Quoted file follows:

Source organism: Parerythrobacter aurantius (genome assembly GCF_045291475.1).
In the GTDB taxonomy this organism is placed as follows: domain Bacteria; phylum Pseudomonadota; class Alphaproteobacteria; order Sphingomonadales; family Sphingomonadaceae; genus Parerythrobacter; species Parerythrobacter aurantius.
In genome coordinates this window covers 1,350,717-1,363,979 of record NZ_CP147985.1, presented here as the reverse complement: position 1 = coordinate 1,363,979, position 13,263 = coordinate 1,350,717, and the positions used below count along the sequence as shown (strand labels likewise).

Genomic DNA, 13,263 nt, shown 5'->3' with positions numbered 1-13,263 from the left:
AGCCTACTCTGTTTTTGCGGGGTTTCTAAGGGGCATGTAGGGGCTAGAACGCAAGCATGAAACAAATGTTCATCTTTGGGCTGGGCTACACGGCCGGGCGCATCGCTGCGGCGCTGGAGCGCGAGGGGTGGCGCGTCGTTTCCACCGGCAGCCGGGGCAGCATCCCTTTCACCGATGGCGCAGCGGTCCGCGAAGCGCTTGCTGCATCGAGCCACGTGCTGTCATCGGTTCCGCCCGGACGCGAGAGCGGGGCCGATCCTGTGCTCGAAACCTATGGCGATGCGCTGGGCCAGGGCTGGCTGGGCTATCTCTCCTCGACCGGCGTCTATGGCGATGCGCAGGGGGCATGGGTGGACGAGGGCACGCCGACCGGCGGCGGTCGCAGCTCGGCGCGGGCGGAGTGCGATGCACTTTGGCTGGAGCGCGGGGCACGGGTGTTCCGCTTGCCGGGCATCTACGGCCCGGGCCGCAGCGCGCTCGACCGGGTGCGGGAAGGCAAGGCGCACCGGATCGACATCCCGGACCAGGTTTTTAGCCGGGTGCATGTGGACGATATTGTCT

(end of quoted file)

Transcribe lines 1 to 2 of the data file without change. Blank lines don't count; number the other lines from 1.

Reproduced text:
Source organism: Parerythrobacter aurantius (genome assembly GCF_045291475.1).
In the GTDB taxonomy this organism is placed as follows: domain Bacteria; phylum Pseudomonadota; class Alphaproteobacteria; order Sphingomonadales; family Sphingomonadaceae; genus Parerythrobacter; species Parerythrobacter aurantius.